Poll Shows Growing Number of 'Cyberchondriacs'
With easy online access to up-to-date medical information and reference materials, more adults in the U.S. are using the Internet to find out about their health, then talking to their personal doctors about what they find.
In fact, according to a new telephone poll by Harris Interactive Inc., about 160 million of the 225 million adults in the U.S. have looked online for information about their health, up 37 percent since 2005.
Two years ago, 117 million adults used the Web to access health information. Last year, that number had risen to 136 million adults. In fact, the latest figures show that the number of U.S. adults searching the Web for health information has more than tripled from 54 million in 1998, when the first Harris poll on the topic was conducted.
These "cyberchondriacs," as they are called by Harris Interactive, are people who typically use Internet sites to learn about physical conditions and symptoms, then go to their family doctors armed with information about possible treatments, said Regina Corso, director of the Harris Poll. "We don't mean anything negative" by the term cyberchondriacs, Corso said.
"We do think it's a positive" that people are using the Web to learn more about their own health care, she said. "They're not second-guessing their doctors, but they're using a tool that wasn't available a few years ago. They can get more information and a second opinion. They can go back to their doctor and say, 'This is what I found. What do you think?'"
The Harris poll, which surveyed 1,010 U.S. adults by telephone between July 10 and 17, also found that on average, cyberchondriacs search the Internet about 5.7 times a month to get health information. And 88 percent of cyberchondriacs they were successful in finding the health information they wanted.
About 58 percent of those surveyed discussed the health information they gathered online with their doctors at least once in the last year, according to Harris Interactive. And 55 percent said they searched for health information based on discussions with their doctors. That figure is up 10 percent from last year.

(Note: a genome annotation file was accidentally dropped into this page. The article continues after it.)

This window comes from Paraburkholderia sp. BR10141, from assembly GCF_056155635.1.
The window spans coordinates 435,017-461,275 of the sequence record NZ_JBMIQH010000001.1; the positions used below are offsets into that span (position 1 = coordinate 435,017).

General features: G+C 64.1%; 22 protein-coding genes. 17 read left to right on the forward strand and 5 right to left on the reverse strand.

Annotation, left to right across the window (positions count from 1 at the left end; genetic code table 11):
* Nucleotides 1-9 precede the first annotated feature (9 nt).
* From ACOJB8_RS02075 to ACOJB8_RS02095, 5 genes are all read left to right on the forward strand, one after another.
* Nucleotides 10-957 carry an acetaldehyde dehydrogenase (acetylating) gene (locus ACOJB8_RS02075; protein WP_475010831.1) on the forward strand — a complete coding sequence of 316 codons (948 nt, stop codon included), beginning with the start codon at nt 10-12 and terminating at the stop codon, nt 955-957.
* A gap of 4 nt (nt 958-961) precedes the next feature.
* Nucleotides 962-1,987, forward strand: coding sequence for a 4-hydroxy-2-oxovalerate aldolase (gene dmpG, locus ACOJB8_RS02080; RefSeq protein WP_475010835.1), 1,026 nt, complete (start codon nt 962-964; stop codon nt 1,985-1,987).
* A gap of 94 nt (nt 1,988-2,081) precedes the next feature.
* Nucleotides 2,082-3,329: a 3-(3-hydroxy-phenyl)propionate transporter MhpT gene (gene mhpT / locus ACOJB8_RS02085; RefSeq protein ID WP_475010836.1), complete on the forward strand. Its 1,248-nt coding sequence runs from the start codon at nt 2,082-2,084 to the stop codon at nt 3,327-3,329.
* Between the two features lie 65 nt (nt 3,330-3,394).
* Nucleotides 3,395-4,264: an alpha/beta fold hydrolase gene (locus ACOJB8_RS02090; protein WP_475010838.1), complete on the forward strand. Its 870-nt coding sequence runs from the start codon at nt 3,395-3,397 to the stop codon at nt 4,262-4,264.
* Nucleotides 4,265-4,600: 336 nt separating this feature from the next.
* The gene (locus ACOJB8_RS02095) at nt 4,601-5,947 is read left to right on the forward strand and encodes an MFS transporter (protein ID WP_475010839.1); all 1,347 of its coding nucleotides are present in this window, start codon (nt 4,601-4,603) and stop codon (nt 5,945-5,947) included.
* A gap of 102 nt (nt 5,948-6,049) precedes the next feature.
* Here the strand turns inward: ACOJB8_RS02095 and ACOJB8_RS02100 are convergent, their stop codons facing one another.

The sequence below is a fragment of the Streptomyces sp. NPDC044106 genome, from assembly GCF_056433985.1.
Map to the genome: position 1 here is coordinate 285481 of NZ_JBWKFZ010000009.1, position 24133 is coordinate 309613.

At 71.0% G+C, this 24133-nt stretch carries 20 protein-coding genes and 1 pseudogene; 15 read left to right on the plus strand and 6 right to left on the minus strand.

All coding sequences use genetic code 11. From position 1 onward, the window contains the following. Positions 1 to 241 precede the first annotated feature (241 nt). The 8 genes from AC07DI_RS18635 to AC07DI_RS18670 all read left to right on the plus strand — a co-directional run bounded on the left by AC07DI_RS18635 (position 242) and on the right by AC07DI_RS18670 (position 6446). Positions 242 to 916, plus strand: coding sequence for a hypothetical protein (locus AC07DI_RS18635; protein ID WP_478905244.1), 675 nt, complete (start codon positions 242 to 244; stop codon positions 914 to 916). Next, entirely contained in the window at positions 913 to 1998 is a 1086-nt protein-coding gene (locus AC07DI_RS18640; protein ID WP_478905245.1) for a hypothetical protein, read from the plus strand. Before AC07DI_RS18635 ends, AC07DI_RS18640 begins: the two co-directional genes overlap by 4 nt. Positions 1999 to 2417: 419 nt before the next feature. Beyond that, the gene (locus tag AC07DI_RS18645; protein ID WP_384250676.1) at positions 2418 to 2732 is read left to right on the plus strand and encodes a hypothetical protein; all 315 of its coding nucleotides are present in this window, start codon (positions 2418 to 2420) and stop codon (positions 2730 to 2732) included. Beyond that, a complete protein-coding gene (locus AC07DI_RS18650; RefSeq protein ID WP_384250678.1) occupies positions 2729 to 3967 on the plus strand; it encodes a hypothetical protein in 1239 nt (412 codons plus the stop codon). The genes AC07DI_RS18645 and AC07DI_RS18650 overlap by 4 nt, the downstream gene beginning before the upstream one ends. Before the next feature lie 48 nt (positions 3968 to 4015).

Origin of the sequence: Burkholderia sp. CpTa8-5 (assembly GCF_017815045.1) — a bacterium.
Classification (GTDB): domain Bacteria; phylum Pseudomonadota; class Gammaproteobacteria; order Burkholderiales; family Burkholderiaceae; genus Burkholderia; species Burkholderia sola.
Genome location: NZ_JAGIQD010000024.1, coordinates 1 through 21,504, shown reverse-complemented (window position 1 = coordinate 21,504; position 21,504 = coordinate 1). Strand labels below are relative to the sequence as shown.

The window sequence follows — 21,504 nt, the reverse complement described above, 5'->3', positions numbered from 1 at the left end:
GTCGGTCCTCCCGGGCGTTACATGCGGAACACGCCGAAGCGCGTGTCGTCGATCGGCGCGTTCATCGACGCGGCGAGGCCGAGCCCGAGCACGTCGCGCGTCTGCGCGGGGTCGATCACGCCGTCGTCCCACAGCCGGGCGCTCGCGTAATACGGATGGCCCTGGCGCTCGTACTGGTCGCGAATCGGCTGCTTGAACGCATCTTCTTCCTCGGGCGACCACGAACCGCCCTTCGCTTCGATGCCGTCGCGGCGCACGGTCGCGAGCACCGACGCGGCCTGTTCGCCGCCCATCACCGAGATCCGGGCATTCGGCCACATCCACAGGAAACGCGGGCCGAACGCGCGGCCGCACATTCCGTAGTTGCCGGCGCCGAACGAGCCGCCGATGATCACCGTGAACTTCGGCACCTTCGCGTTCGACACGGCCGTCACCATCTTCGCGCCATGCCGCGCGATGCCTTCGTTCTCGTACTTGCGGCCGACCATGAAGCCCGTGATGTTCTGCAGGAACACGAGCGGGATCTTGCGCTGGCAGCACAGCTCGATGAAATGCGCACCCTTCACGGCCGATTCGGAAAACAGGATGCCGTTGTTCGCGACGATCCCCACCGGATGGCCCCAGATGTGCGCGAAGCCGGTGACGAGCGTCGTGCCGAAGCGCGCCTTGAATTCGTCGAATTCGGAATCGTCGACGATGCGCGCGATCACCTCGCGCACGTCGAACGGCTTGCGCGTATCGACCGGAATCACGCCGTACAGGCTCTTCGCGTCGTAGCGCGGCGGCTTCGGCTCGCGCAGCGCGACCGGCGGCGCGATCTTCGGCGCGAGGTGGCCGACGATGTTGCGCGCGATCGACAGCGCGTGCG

Dr. Rick Kellerman, president of the Leawood, Kan.-based American Academy of Family Physicians, said the upside of the trend is that people are more involved in their own health care because of online resources. "But the downside is you have to be careful of the Web sites you go to," he said. "Because if you go to just any Web site ... sometimes you really don't know about the information you are getting."
Patients who search online for information, then talk about those findings with their doctors, provide a benefit to both parties, Kellerman said. "It may even mean that the need for that personal physician is even more important today than in the past. The problem is there's so much information overload and you need someone to help figure out what applies to you.
"It can complicate the office visit when people come in with reams of information," he said. "But that's why it's good to do this with a family physician whom you have a long relationship with to [figure] out what's applicable."
In the past, doctors sometimes educated patients by photocopying pages from medical texts and sending that information home with them, Kellerman said. But that information was often old or difficult to understand, leaving the patients with little real help understanding their condition.
Several medical Web sites are good places to start for reliable and topical information, he said. They include:
* FamilyDoctor.org -- the site of Kellerman's group, the American Academy of Family Physicians, is easily accessible and well organized.
* WebMD.com -- a site that is already well known, very detailed and considered reliable.